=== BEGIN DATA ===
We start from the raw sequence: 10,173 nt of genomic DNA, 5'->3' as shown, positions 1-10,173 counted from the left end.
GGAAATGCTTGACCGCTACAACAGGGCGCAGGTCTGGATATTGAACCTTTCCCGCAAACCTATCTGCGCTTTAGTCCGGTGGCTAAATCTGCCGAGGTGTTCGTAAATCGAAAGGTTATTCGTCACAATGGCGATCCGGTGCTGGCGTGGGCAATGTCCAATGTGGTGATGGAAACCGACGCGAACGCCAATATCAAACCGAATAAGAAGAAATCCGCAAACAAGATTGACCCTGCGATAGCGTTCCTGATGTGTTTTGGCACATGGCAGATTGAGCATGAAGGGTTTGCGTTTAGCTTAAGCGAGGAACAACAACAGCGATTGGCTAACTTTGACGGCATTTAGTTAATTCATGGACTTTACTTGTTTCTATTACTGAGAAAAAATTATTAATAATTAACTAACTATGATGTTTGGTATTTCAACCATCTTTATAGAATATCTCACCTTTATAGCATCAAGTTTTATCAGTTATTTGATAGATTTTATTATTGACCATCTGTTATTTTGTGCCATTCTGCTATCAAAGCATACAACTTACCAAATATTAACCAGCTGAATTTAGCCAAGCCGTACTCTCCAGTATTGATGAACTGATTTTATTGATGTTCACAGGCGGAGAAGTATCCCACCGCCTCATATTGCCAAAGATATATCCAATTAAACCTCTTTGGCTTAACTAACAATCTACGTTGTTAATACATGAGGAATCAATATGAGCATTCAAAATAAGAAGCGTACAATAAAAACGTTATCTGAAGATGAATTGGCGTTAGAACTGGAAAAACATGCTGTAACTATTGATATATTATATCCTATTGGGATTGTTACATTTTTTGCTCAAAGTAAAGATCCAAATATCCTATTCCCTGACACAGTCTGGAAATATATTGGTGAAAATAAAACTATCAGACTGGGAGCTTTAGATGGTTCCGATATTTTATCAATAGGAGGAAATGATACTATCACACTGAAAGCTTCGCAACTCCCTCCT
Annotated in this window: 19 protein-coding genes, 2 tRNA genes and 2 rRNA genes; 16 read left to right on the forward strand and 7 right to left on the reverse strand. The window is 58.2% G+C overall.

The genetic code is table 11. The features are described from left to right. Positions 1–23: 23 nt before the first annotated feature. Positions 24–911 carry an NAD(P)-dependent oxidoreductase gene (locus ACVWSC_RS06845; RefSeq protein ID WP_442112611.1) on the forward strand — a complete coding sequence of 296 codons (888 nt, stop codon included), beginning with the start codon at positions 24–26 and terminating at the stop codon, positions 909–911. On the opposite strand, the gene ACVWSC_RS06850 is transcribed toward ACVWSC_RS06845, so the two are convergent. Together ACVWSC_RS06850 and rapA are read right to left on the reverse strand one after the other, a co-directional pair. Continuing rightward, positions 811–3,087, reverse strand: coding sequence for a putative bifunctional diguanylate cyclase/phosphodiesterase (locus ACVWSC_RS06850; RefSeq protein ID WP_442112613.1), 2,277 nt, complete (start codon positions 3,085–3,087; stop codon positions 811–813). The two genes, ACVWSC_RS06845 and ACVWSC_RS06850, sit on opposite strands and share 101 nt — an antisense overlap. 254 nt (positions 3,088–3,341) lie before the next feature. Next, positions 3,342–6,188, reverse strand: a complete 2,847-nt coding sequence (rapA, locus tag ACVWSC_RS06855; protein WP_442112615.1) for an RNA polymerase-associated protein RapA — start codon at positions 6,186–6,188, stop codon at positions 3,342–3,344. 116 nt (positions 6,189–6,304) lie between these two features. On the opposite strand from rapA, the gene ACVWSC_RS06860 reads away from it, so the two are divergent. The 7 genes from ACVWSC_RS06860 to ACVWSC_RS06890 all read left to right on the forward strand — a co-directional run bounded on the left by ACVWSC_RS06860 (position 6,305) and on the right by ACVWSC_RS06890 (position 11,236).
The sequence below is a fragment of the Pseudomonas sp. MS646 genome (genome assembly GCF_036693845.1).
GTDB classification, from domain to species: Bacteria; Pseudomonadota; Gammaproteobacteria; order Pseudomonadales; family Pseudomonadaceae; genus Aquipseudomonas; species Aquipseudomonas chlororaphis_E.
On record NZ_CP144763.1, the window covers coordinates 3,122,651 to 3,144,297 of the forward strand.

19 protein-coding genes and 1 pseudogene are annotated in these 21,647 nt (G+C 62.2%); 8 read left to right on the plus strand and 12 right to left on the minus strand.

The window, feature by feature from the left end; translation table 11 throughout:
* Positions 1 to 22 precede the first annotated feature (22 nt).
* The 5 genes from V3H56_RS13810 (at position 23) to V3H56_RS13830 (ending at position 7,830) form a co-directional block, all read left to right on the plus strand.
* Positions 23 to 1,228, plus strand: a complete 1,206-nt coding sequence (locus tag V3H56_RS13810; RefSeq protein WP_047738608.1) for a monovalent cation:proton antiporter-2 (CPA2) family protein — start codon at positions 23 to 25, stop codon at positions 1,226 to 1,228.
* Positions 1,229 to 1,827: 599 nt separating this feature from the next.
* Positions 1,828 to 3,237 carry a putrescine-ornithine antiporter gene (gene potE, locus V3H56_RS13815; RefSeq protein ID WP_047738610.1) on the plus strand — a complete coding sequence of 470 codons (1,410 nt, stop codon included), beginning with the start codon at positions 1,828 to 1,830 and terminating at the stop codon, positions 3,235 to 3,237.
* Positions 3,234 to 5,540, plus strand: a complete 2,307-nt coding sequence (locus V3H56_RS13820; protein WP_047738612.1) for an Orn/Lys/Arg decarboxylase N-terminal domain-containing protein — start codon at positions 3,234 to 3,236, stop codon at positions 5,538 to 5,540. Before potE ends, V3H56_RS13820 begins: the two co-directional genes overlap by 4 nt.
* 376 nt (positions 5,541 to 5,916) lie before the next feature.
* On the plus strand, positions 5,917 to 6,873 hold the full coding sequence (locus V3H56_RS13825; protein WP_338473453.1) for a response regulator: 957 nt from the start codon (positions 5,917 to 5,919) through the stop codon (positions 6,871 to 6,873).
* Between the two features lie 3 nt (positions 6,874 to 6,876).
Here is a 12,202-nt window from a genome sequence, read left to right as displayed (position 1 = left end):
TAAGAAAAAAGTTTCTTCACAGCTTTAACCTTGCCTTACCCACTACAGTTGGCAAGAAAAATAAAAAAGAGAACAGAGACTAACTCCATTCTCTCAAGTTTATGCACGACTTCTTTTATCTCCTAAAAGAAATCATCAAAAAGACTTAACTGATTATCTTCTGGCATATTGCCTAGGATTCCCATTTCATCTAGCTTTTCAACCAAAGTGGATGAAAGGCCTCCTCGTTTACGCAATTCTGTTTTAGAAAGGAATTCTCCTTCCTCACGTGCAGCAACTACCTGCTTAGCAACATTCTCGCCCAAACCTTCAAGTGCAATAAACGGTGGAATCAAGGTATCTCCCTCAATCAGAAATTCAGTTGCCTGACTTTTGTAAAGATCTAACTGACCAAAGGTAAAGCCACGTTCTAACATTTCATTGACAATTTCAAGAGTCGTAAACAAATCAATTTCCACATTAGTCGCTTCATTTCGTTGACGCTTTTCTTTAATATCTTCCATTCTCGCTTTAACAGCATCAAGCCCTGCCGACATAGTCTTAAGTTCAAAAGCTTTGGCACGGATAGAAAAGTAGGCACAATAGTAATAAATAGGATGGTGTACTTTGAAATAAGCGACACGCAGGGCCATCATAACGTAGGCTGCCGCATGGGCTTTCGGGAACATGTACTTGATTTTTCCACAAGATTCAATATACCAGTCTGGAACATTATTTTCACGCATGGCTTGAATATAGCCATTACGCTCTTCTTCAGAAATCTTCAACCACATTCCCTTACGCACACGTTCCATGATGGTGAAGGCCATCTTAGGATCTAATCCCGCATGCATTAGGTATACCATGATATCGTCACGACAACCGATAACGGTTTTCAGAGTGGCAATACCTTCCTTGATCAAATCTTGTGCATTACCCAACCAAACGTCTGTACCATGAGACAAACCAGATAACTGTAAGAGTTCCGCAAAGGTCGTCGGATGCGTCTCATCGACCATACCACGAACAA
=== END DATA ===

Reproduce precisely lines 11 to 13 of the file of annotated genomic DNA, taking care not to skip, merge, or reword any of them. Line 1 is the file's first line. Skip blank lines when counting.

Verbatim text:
* The 5 genes from V3H56_RS13810 (at position 23) to V3H56_RS13830 (ending at position 7,830) form a co-directional block, all read left to right on the plus strand.
* Positions 23 to 1,228, plus strand: a complete 1,206-nt coding sequence (locus tag V3H56_RS13810; RefSeq protein WP_047738608.1) for a monovalent cation:proton antiporter-2 (CPA2) family protein — start codon at positions 23 to 25, stop codon at positions 1,226 to 1,228.
* Positions 1,229 to 1,827: 599 nt separating this feature from the next.